The Obama administration still would like Twitter to find a better way to deal with the constant creation of new accounts by the same people.
"They [Twitter] are still not doing enough," a U.S. official familiar with discussions with Twitter executives said in an interview. "They don't put a lot of resources into this .... What does it matter if they take down an account and instead of '@ISILTerrorist001,' it is '@ISILTerrorist002' two minutes later?"
In multiple meetings with Twitter executives over the past year, Department of Justice and Homeland Security officials have asked the company to take more aggressive steps, the official said, speaking on condition of anonymity to discuss internal deliberations.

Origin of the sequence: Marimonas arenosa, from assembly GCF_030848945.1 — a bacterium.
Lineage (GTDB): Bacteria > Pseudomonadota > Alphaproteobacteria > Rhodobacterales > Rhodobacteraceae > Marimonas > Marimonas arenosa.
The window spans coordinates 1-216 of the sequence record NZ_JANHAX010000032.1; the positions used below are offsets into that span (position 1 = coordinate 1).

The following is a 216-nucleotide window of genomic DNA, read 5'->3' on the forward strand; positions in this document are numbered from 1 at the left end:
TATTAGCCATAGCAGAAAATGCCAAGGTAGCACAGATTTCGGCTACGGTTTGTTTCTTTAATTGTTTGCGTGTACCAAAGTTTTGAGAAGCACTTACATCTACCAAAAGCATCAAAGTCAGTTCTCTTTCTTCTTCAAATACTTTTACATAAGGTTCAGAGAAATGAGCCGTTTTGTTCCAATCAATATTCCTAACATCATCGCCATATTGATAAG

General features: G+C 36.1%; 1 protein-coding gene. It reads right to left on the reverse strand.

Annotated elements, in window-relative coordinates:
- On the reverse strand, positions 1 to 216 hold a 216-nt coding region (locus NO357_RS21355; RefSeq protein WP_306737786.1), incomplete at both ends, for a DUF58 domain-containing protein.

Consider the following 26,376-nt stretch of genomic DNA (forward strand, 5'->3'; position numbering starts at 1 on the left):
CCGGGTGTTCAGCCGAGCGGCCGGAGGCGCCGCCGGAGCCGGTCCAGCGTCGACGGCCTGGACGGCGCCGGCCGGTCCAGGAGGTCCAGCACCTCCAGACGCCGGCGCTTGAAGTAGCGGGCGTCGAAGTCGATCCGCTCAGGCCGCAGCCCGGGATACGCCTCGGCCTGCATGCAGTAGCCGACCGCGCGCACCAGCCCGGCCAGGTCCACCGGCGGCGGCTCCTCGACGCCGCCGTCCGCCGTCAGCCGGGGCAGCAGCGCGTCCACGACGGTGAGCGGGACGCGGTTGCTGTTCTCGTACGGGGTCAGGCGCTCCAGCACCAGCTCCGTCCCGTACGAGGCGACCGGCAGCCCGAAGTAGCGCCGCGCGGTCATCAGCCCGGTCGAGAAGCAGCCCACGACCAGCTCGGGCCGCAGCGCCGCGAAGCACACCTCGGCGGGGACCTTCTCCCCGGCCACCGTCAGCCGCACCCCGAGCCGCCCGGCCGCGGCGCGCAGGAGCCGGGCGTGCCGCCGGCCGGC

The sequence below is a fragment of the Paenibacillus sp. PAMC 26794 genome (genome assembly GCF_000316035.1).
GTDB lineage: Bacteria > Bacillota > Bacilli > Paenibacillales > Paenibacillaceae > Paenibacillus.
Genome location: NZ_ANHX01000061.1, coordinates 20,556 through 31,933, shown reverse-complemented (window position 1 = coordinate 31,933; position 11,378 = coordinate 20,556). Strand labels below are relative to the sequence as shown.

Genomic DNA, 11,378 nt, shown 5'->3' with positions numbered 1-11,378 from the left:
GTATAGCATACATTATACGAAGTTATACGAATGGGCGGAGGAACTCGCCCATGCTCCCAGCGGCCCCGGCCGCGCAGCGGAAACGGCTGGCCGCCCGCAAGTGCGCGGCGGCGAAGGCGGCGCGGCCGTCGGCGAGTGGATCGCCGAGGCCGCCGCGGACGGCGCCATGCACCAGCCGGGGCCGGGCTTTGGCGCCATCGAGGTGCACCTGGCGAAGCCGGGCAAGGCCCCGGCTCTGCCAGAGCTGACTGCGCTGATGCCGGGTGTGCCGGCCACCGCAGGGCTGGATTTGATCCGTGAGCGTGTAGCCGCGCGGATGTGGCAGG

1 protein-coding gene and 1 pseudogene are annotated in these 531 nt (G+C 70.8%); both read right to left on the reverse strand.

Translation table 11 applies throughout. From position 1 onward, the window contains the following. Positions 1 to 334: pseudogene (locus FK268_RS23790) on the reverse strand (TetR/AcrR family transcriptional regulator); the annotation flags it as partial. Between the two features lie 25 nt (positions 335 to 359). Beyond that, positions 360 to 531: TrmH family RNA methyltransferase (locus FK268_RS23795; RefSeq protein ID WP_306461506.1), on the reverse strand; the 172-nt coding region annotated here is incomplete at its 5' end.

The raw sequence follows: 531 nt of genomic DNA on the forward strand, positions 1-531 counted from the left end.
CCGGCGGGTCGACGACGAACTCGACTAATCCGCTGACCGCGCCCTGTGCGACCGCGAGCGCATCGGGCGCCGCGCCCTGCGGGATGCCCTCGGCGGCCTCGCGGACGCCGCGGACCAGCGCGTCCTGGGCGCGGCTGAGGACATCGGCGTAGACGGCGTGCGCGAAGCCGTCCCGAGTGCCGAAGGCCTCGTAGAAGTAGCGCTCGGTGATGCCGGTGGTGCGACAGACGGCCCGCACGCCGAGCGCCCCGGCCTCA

"They don't want to be seen as the command-and-control mechanism that allows Islamic State to do what it does," the official said.
But it wasn't only U.S. government pressure that motivated Twitter to announce how many accounts have been taken down in the past several months, the official said.
"They realize it is not a good thing to be known as the social media platform that ISIL uses most to spread their hate and horrible things," the official said, using an alternative acronym for the Islamic State terrorist organization. Officials were particularly incensed last year when Islamic State used Twitter to post the names and addresses of U.S. military personnel.
Rep. Adam Schiff (D-Burbank), the top Democrat on the House Intelligence Committee, called Twitter's efforts to remove terrorist content "a very positive development."
"Addressing the use of social media by terrorists will require a sustained and cooperative effort between the technology sector, the intelligence community and law enforcement," Schiff said in a statement Friday.
Bennett reported from Washington and Dave from Los Angeles.
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